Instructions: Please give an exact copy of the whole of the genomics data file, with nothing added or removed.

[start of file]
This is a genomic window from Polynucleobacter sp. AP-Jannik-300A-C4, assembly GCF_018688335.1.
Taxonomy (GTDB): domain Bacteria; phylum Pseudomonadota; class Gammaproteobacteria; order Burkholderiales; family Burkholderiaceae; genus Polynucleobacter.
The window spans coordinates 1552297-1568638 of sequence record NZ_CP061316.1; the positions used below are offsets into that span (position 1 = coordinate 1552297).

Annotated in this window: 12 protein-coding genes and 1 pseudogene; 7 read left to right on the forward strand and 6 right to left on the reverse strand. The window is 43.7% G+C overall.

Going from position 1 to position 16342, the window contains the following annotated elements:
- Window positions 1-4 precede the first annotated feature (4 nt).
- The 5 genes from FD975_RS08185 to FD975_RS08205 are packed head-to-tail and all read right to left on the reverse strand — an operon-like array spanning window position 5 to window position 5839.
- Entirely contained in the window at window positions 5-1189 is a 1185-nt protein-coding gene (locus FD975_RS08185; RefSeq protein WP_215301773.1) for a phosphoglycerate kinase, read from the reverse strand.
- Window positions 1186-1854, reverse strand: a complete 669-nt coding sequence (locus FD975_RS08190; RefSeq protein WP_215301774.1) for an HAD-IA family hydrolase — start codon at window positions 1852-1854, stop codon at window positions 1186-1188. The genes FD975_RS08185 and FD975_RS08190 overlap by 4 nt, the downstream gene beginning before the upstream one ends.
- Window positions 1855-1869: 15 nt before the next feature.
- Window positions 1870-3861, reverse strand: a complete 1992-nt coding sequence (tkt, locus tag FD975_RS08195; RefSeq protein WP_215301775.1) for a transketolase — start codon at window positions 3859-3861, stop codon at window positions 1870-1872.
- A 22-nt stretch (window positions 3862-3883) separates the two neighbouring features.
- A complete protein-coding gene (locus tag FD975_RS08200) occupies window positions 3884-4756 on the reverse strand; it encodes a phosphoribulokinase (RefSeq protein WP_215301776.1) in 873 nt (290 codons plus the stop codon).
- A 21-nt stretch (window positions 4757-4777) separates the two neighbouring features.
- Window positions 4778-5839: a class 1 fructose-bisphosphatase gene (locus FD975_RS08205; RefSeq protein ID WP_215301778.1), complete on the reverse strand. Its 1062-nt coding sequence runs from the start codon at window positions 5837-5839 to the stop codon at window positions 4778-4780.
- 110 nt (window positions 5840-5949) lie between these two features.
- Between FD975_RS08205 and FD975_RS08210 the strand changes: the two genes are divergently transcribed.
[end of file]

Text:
This is a genomic window from Polynucleobacter sp. AP-Jannik-300A-C4, assembly GCF_018688335.1.
Taxonomy (GTDB): domain Bacteria; phylum Pseudomonadota; class Gammaproteobacteria; order Burkholderiales; family Burkholderiaceae; genus Polynucleobacter.
The window spans coordinates 1552297-1568638 of sequence record NZ_CP061316.1; the positions used below are offsets into that span (position 1 = coordinate 1552297).

Annotated in this window: 12 protein-coding genes and 1 pseudogene; 7 read left to right on the forward strand and 6 right to left on the reverse strand. The window is 43.7% G+C overall.

Going from position 1 to position 16342, the window contains the following annotated elements:
- Window positions 1-4 precede the first annotated feature (4 nt).
- The 5 genes from FD975_RS08185 to FD975_RS08205 are packed head-to-tail and all read right to left on the reverse strand — an operon-like array spanning window position 5 to window position 5839.
- Entirely contained in the window at window positions 5-1189 is a 1185-nt protein-coding gene (locus FD975_RS08185; RefSeq protein WP_215301773.1) for a phosphoglycerate kinase, read from the reverse strand.
- Window positions 1186-1854, reverse strand: a complete 669-nt coding sequence (locus FD975_RS08190; RefSeq protein WP_215301774.1) for an HAD-IA family hydrolase — start codon at window positions 1852-1854, stop codon at window positions 1186-1188. The genes FD975_RS08185 and FD975_RS08190 overlap by 4 nt, the downstream gene beginning before the upstream one ends.
- Window positions 1855-1869: 15 nt before the next feature.
- Window positions 1870-3861, reverse strand: a complete 1992-nt coding sequence (tkt, locus tag FD975_RS08195; RefSeq protein WP_215301775.1) for a transketolase — start codon at window positions 3859-3861, stop codon at window positions 1870-1872.
- A 22-nt stretch (window positions 3862-3883) separates the two neighbouring features.
- A complete protein-coding gene (locus tag FD975_RS08200) occupies window positions 3884-4756 on the reverse strand; it encodes a phosphoribulokinase (RefSeq protein WP_215301776.1) in 873 nt (290 codons plus the stop codon).
- A 21-nt stretch (window positions 4757-4777) separates the two neighbouring features.
- Window positions 4778-5839: a class 1 fructose-bisphosphatase gene (locus FD975_RS08205; RefSeq protein ID WP_215301778.1), complete on the reverse strand. Its 1062-nt coding sequence runs from the start codon at window positions 5837-5839 to the stop codon at window positions 4778-4780.
- 110 nt (window positions 5840-5949) lie between these two features.
- Between FD975_RS08205 and FD975_RS08210 the strand changes: the two genes are divergently transcribed.